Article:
Those statistics, however, may be misleading because of the tendency of American companies to recruit talent straight from bachelor’s degree programs. The United States still has, by far, the most universities and colleges—95 total—with AI programs, according to listings by AI International. No other country comes close. The nearest competitor is Canada with 14 universities. In addition, universities like Carnegie Mellon, Cornell and Stanford offer fully subsidized Ph.D. programs in machine learning, in full fellowships or in exchange for research and teaching assistantships.
U.S. Will Continue to Lead in Corporate Investment
Due to the status of the United States as the leader in producing AI graduates, it should retain its preeminent role for years to come, as long as Wall Street investment firms, venture capitalists and Main Street investors remain committed to funding the array of AI projects already underway. China is basically playing catch up.
The role of the United States as the world’s capital of entrepreneurship continues to be one of its greatest strengths in terms of AI, robotics and machine learning startup growth. According to the Council on Foreign Relations, U.S. entrepreneurship has been the economic driver of the country for job creation for the past 40 years. In 2011, more than 80 percent of startups receiving venture capital were in the high tech sector.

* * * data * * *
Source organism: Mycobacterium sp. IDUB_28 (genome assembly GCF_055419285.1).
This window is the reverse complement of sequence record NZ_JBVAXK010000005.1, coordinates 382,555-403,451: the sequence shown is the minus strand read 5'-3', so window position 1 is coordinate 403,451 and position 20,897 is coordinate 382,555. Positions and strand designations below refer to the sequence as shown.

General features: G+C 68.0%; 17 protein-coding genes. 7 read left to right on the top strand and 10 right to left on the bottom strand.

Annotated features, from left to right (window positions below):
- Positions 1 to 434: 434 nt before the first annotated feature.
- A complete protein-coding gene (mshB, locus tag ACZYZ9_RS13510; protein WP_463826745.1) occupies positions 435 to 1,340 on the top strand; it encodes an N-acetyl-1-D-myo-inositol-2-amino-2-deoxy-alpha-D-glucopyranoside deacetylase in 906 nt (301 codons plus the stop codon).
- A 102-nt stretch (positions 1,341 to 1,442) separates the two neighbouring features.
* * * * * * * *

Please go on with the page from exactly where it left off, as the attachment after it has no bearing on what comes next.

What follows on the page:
Because the United States also blocks China’s ability to steal certain technologies means it also cannot duplicate them—certain computer chips, for example. This makes it impossible for China to do what it did in other less technical areas, such as manufacturing, and beat the United States at its own game. The New York Times recently ran a story showing how Xcerra, a producer of chip-testing equipment, walked away from a deal with China because of American regulations.
The possibility that China will surpass the United States still concerns the largest investors, however⎯American companies such as Google and Amazon, according to the SFGate article:
“U.S. companies like Amazon and Google have done more than anyone to turn AI concepts into real products. But for a number of reasons, including concerns that the Trump administration will limit the number of immigrant engineers allowed into the United States, much of the critical research being done on artificial intelligence is migrating to other countries, including tech hot spots like Toronto, London and Beijing.”
So for now, the United States remains the indisputable AI leader. As China pursues its “leap forward,” it remains to be seen how much further it will be able to close the gap in the next five years, and whether the current Administration will respond to the demand for more high tech visas before the world’s AI talent turns to China instead.